Week five of sheltering in place and, after an initial surge of productivity, I sometimes feel lost and unable to work in more than fits and starts. I have always worked out of my home office, so that part of my life hasn't changed. And yet, things have changed, and changed in significant ways. I am no longer spending evenings and weekends attending rehearsals and concerts. Scheduled performances and premieres of my work have been postponed. And although I’m finishing a commission, another was postponed indefinitely. On top of all of that, my worry about the world is heavier. Acknowledging this change, I have realized that connecting with each other in new ways has become not just nice, but actually essential.
When I'm asked how I'm doing and I tell people that I have had four premieres and a commission postponed, they often change the subject. It's ok. We have all suffered loss, read and heard of more loss, and we know there is more to come - although we cannot imagine what it will look like. We are overwhelmed. We are trying to stave off loneliness, grief, and fear on an unprecedented scale and we don't know how to do it.
Personally, I crave connection that taps into the loneliness and grief, but also fills me with hope and helps me move forward as an artist. This means Zoom! Since there are now two of us regularly working from home (my daughter who usually lives in Boston has joined me) we have a designated “Zoom Room” for meetings. For me, Zoom meetings include daily chats with three women who were a part of a weekly Scrum group (we set work goals), and weekly meetings with my co-working, artist entrepreneur group (we talk marketing), my 8-voice ensemble, Harmonia, and my choir, One Voice.
However, it’s not completely working for me. I need to say that I'm not ok. I really miss talking in person. And yet, it's also not that bad. I'm not on the front lines of COVID-19. I don't currently have a loved one in the hospital (although my dad recently came home from being in the IUC for a pneumonia-like condition).
One of my favorite authors, Maggie Nelson, says in Bluets, that "there is no hierarchy of grief." I agree, but it is still hard to say I am struggling when I really have little reason to struggle compared with other people.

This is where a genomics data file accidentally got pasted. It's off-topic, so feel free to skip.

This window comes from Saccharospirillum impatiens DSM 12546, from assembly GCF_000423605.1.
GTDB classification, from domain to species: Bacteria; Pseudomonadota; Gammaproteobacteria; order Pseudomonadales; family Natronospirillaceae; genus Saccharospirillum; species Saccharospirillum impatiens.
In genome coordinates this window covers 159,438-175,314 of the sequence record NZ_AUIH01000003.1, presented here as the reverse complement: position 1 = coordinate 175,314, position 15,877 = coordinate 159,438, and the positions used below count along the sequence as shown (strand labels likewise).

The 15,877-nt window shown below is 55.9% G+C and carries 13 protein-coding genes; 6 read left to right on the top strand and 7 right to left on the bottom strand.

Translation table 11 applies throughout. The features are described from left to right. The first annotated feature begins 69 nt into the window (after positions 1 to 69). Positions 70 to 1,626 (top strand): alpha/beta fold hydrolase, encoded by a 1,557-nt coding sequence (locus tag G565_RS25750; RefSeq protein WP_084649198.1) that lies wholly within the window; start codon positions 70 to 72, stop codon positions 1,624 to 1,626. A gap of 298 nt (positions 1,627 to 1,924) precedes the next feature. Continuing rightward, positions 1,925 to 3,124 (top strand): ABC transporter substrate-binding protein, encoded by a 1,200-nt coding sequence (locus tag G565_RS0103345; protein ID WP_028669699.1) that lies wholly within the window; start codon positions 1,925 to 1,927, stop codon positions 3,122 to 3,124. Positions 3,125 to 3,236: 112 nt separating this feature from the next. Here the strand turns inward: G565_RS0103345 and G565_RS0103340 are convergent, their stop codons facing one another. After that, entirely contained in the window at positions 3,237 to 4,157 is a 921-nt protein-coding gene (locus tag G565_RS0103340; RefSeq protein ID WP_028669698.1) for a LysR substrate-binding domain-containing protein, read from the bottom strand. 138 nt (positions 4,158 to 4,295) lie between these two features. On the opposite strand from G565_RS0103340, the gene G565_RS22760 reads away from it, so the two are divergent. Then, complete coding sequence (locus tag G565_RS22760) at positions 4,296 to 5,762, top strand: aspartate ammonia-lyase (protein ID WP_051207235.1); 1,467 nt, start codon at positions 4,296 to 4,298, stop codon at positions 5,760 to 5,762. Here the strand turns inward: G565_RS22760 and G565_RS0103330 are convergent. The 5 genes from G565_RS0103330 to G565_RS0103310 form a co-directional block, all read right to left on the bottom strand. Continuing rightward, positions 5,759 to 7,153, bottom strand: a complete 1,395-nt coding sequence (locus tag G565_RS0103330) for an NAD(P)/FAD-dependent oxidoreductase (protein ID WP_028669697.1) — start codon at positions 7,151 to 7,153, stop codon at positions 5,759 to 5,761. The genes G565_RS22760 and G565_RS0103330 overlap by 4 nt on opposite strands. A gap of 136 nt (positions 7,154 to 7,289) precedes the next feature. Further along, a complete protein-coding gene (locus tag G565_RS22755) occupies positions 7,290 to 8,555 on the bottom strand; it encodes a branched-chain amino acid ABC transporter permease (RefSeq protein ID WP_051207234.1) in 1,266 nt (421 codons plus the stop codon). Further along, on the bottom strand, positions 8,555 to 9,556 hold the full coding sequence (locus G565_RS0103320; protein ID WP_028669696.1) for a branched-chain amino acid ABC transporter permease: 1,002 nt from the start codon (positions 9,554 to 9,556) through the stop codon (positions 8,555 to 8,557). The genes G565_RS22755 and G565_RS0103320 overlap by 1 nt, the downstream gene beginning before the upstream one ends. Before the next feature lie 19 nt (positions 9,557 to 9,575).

I'm an optimist even though my husband likes to say I can be a pessimist. I tell him that maybe I am, more accurately, a realist. Many people have lost income. Musicians have lost rehearsals and concerts. Like others, as an artist, I have lost this way of being in the world and of creating meaning in my life. I miss singing, I miss concerts. I’ve realized that my inspiration for composing relies heavily on singing and hearing live music.
I told myself that if I shared my story, I would be able to dig back into work. And that may be true, but I may only still be able to work at half-speed and that's ok. Not singing three times a week, not attending performances -- it's hard. It is a loss. I'm reminding myself that all losses are worthy.
Yet, people are starting to think outside the box. I am thrilled to be connecting in a new way through a project with CorVoce vocal ensemble and their director Karin Barrett that continues the commissioning/premiere process we were planning with the poem "Kindness" by Naomi Shihab Nye. (More soon!)
Since we are missing concerts and live performances, I am sharing my video of "Sweet Radiant Mystery" and a brand new video of “The Flute of the Infinite" with you. They are not live performances, but I hope they bring you peace and joy. More videos soon!
Choir directors, you have my permission to stream these videos, and all my YouTube videos such as “Street Dance” in your worship services for FREE. Let me know about your performances so I can add them to my website calendar and give a shout out on Social Media!
Stay safe. Stay Connected. <3
Much love to you,